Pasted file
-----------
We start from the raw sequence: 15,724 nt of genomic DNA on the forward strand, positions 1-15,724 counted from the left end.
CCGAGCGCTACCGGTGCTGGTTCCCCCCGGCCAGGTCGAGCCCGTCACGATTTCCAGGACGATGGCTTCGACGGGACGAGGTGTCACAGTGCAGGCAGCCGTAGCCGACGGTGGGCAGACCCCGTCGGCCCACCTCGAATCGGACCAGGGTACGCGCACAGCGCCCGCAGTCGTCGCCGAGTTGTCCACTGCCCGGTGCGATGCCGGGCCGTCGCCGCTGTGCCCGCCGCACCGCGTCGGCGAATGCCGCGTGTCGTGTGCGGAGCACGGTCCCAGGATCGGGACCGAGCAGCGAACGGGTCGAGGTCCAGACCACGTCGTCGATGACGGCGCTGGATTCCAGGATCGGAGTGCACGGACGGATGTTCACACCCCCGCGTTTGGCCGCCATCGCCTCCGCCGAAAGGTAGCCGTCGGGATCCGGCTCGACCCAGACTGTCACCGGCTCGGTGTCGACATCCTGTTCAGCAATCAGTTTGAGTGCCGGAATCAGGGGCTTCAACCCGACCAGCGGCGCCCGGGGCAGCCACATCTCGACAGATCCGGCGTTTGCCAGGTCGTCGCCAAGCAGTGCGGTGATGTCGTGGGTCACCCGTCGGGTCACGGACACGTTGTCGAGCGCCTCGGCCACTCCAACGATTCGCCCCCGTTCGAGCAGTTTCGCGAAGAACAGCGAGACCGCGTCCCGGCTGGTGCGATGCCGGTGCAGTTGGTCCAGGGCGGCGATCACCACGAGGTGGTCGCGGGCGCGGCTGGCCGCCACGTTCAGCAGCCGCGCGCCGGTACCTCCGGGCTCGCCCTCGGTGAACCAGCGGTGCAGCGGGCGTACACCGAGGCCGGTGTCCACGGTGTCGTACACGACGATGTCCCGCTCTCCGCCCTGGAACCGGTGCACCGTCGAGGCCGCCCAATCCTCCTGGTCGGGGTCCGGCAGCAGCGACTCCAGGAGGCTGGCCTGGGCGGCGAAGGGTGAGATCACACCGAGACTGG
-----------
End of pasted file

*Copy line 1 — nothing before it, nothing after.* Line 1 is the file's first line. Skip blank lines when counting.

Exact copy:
We start from the raw sequence: 15,724 nt of genomic DNA on the forward strand, positions 1-15,724 counted from the left end.